Students who enter via the Graduate Certificate of Disability and Inclusion (or equivalent) will only need to complete the remaining 8 credit points.
Students must undertake HSH733 (Major Project A) and HSH734 (Major Project B) if they wish to undertake PhD studies in the future.
The course electives have been carefully chosen to complement your studies in Disability and Inclusion. You will be able to select units within the School of Health and Social Development and the Faculty of Arts and Education. These units are focused on a range of topics including human rights, social justice, public health, health promotion, design and humanitarian leadership.
All commencing Faculty of Health Undergraduate and Postgraduate course work students are required to complete HAI010 Academic Integrity in their first trimester of study (0 credit point compulsory unit).
Core unitsAll students must complete the following 6 core units and 1 zero credit point unit:
Students must also select 6 electives. These may be chosen from the course elective list below.
Students interested in pursuring a research focus can undertake a Minor or Major Project in place of some of these course electives.
Major Project Option (students must have completed the 6 core units and have a minimum WAM equal to or greater than 70.)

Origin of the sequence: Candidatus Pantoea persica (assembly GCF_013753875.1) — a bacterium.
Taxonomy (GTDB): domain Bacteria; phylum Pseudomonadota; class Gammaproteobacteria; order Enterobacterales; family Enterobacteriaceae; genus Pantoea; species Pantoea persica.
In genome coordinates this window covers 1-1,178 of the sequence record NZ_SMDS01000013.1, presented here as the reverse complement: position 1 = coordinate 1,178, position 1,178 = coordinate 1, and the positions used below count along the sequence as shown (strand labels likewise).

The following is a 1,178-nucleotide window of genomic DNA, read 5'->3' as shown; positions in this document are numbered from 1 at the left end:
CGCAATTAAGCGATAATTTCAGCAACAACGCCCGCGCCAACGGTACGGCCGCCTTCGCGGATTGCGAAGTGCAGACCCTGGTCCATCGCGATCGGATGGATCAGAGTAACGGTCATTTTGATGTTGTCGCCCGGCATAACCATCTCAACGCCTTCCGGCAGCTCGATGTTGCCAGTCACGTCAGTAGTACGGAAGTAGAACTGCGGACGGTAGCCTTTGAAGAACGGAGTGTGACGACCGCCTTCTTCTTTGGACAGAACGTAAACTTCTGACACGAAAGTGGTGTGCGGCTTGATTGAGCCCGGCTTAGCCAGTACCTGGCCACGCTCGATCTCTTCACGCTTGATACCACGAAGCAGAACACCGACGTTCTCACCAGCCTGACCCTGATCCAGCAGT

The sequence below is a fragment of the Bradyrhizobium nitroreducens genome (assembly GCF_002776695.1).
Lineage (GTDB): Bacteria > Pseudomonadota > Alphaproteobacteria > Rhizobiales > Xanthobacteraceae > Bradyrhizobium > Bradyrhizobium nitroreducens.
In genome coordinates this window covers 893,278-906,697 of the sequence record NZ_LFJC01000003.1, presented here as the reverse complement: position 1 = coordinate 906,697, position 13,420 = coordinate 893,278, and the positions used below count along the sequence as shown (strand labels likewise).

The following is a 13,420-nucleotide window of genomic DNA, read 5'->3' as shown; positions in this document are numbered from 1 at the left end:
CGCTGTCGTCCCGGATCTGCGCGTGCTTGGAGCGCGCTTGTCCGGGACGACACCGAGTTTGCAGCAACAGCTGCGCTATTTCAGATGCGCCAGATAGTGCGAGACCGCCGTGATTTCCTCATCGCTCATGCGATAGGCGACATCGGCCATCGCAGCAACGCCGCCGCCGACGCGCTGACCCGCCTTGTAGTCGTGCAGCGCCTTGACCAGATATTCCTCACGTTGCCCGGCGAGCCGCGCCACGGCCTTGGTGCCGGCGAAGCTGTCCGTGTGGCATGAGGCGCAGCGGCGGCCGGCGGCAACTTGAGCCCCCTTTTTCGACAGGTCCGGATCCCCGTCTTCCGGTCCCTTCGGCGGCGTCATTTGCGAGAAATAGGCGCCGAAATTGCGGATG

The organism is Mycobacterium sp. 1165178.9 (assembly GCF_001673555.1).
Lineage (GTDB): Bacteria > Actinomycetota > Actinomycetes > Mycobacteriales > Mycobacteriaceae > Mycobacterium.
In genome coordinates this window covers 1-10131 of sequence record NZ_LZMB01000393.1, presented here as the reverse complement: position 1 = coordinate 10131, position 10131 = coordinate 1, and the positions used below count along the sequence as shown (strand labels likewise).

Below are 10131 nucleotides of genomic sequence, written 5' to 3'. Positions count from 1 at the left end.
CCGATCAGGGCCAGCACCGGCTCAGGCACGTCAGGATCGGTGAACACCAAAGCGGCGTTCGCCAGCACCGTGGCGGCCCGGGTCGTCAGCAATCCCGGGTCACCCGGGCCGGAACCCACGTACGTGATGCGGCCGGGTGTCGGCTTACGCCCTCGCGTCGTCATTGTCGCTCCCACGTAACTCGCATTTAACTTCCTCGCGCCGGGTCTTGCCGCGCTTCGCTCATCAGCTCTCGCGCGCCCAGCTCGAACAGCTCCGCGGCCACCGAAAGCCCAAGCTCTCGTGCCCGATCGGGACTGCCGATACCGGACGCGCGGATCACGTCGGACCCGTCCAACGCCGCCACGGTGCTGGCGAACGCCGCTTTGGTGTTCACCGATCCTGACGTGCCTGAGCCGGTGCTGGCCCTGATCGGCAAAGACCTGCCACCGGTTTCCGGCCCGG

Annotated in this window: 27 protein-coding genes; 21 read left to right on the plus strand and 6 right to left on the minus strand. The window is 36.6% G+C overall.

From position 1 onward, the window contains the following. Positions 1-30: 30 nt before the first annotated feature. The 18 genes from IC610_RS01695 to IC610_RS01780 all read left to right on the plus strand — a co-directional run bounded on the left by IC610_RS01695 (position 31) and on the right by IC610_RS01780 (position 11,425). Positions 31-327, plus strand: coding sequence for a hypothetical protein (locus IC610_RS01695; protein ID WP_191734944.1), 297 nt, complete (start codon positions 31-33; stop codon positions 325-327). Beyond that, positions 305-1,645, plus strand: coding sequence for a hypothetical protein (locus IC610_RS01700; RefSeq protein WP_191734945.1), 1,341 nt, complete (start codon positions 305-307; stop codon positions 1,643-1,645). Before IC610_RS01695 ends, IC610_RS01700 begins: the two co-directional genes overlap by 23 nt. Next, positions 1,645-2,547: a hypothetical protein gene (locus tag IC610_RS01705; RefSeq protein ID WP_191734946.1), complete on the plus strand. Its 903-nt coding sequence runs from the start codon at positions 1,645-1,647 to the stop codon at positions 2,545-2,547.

Plus 2 of the course electives below
Minor Project Option (students must have completed the 6 core units)
Plus 4 of the course electives below
Students must select 6 course elective units from the following list
*Unit first offered in Trimester 2 2023
Intakes by location
The availability of a course varies across locations and intakes. This means that a course offered in Trimester 1 may not be offered in the same location for Trimester 2 or 3. Check each intake for up-to-date information on when and where you can commence your studies.
Trimester 1 - March
- Start date: March
- Available at:
Trimester 2 - July
- Start date: July
- Available at:
All places offered to International students in this course are offered as off campus students.
Additional course information
Students can enter and exit the Master of Disability and Inclusion (H709) via the Graduate Certificate of Disability and Inclusion (H508). Graduate Diploma of Disability and Inclusion (H608) is an exit point only.
Course duration may be affected by delays in completing course requirements, such as accessing or completing work placements.
Mandatory student checks
There are no mandatory student checks required for this course.